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148. Justice of the Ancient World and Today

What is justice? It is something that we feel intuitively, but often have trouble pinning down. We know very often when a particular action is unjust, but rarely are fully able to articulate why. Today, we’ll dive into the principles of justice and how to apply them – at least as best as we can in one podcast.

Two things brought this topic to mind. One is my reading of Plato’s Apology and Crito. The other is watching Person of Interest. One is a look at how to face injustice with piety, and the other is a series on how to stop premeditated violence with a machine that violates our rights. Have the principles of justice changed since the death of Socrates, or are the same principles at work today?

“It is not what a lawyer tells me I may do; but what humanity, reason, and justice tell me I ought to do.”

-Edmund Burke

I want to walk through parts of the Apology and Crito in order to understand the ancient conception of justice. Then, we can look at the principles of justice in today’s world. What do we do when the genie’s out of the bottle and we can’t put it back in? Can injustice be a means to justice or is that always out of the question? That’s what we’ll explore today, and hopefully find some answers.

Enjoy solving today’s problems with the wisdom of the past? Join the Conversation of Our Generation.

219. Why a Political Philosophy Is Important | Natural Law by Lysander Spooner Conversation of Our Generation

Our society has a problem discussing politics and political ideas, and I think I know the issue. Our country has divided itself on many issues, but that's nothing new. However, nowadays few people have a political philosophy underpinning their beliefs. I think that is at the root of the issue. If we had firm foundations, it would be easier to hear opposing viewpoints. But, when we build our ideas on foundations of sand, we have to stop them from washing away. Read more here: https://conversationofourgeneration.com/2021/05/07/why-a-political-philosophy-is-important–natural-law-by-lysander-spooner/ What is Political Philosophy? Political philosophy is a grounding in how you view the world. Basically, it acts as a framework to which you can attach your ideas. From there, you can build an understanding of the world by attaching new information to the framework. It also gives you a set of first principles for discussing politics. Buy your copy of Natural Law by Lysander Spooner here>> What is Natural Law? Natural law is Aristotle's political philosophy, Locke's political philosophy, and the basis for many other great thinkers. Lysander Spooner's work, Natural Law, is a great way to learn more about how Natural Law operates in a political context. It's a short book, and I think anyone would benefit from reading it. People who do not understand Natural Law, would learn a lot about it, even if they don't believe it from this work. What is My Political Philosophy? I adhere to an understanding of Natural Law that the moral truths and political truths are discoverable like science. I also believe in a broad basis of liberty for all men, and think it should be a top priority in political discussions. Also, I have faith in the common people in many ways, as long as they aren't led to believe falsities by the powerful elites. I fall in line with thinkers like Aristotle, John Locke, Thomas Jefferson, James Madison, Roger Scruton, and others. Whose political philosophy is reflected in the Declaration of Independence? The ideas reflected in the Declaration of Independence are the ideas I discussed above. The Declaration of Independence includes ideas from Thomas Jefferson, John Locke, Thomas Paine, and others. It is a call to liberty and justice for all, and laid the groundwork for American self-governance. — Send in a voice message: https://anchor.fm/conofourgen/message Support this podcast: https://anchor.fm/conofourgen/support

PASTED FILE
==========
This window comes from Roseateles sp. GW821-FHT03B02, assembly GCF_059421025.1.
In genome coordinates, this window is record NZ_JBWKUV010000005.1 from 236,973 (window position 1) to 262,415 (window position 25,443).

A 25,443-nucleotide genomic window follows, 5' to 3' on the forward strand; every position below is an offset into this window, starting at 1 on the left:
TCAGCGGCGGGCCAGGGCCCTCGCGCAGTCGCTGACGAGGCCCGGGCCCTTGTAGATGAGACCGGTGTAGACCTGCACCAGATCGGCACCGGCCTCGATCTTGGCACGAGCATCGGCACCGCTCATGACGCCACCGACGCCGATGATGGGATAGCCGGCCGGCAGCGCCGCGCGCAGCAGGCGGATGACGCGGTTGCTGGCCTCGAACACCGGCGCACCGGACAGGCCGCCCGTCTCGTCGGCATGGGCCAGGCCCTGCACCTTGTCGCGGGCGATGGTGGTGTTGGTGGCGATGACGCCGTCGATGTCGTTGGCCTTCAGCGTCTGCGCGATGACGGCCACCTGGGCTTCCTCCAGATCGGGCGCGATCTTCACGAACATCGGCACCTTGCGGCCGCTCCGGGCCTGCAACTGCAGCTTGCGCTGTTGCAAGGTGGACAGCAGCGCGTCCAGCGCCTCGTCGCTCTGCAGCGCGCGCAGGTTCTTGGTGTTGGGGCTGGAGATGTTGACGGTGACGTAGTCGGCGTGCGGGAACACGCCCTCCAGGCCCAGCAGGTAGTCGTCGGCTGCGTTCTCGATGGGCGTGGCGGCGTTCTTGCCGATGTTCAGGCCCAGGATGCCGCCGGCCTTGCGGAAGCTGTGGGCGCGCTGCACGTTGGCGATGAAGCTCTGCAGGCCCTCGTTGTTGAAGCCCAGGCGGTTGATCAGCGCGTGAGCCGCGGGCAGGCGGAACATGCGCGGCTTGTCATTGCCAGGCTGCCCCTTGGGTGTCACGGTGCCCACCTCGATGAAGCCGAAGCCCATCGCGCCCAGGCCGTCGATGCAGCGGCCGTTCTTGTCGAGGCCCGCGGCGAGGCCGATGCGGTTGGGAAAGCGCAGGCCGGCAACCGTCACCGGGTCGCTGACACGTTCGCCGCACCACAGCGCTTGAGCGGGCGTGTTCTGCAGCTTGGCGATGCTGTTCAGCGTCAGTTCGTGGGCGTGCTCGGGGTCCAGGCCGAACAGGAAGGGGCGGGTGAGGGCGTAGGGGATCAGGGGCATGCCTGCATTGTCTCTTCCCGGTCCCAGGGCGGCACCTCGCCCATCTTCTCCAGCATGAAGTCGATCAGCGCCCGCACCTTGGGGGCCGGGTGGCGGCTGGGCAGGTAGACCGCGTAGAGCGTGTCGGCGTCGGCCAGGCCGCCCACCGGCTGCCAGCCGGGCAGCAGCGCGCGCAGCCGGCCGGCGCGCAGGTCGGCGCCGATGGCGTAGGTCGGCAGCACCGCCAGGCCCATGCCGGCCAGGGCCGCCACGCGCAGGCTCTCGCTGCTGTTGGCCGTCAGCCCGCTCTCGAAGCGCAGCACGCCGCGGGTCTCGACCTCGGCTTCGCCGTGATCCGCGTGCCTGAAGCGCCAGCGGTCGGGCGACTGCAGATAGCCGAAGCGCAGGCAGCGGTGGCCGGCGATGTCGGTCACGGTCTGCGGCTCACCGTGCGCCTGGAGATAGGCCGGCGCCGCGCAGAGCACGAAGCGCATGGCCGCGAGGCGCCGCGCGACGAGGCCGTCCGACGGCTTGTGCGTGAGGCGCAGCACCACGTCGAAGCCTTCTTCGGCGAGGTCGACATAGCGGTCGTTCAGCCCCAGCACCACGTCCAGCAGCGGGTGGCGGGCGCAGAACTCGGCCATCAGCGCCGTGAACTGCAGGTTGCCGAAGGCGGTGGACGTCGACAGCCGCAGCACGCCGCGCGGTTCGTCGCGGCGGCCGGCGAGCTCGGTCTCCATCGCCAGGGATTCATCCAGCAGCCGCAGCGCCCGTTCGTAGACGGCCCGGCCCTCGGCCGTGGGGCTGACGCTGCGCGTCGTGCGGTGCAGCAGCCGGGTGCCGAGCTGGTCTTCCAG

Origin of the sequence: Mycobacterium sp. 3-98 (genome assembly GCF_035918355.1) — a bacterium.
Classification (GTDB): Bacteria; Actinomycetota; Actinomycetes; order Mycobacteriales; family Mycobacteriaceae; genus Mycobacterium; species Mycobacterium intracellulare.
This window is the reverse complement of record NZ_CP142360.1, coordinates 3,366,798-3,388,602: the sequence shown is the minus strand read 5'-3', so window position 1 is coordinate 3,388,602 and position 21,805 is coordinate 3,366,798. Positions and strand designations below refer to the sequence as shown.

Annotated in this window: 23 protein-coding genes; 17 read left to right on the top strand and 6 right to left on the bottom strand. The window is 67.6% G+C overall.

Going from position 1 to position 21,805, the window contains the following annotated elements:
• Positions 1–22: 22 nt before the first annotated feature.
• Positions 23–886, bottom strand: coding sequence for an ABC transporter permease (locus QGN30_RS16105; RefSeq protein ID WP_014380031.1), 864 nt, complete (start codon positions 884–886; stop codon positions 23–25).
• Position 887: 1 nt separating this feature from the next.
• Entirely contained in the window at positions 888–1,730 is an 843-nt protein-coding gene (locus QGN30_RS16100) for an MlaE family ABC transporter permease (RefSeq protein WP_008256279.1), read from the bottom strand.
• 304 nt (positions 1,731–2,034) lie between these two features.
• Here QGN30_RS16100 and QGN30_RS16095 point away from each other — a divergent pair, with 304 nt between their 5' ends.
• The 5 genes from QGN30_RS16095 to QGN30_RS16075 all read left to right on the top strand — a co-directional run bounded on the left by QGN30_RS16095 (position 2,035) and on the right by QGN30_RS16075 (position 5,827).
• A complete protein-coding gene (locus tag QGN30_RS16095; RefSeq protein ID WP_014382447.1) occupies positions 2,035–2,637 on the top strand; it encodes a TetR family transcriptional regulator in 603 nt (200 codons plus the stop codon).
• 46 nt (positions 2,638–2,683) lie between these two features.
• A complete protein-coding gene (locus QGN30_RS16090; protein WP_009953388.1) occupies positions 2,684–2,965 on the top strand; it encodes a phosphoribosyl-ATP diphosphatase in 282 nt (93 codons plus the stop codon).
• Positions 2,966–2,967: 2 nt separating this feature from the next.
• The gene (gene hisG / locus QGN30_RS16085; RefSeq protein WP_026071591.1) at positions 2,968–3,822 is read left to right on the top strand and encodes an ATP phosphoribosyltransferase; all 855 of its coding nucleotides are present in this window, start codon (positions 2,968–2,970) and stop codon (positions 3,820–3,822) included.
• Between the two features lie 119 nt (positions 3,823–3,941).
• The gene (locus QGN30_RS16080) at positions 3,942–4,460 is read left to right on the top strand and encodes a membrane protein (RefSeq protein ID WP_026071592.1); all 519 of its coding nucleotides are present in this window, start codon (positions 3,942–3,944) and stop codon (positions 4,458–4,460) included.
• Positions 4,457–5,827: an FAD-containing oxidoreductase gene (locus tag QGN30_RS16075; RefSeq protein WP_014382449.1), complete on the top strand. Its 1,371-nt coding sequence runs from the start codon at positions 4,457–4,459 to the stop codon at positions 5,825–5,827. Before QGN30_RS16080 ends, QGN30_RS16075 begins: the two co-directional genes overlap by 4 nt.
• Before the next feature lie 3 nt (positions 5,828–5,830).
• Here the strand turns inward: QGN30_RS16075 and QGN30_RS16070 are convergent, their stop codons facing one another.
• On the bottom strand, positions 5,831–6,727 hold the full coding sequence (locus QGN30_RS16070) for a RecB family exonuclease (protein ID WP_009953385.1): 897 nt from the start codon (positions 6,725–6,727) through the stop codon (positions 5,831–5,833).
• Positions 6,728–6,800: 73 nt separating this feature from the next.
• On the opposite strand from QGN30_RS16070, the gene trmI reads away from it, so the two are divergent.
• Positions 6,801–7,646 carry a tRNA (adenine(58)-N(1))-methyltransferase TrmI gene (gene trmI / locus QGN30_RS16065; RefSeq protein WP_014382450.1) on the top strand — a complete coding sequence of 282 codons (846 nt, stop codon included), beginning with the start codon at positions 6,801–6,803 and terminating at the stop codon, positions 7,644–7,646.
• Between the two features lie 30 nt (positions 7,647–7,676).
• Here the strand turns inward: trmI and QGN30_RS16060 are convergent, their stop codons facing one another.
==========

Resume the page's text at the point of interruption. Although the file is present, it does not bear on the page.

1. 219. Why a Political Philosophy Is Important | Natural Law by Lysander Spooner
  2. 218. Political Division in America – What's Causing it, and How Do We Fix It?
  3. 217. The Use of Comedy in Literature | Shakespeare's Comedy of Errors
  4. 216. Confronting Feminism and Media Bias with Traditional Values
  5. 215. How to Tolerate Injustice | Lesson from the Martyrdom of Polycarp
  6. 214. Finding Purpose As A Man In A Culture Hostile To Masculinity
  7. 213. How to Protect Privacy and Property from Big Tech
  8. 212. Antitrust and Big Tech | Why Conservatives Should Tread Carefully
  9. 211. Elitism and Prideful Disdain | A Nasty Story by Fyordor Dostoevsky
  10. 210. Political Action and the Call to "Do Something"

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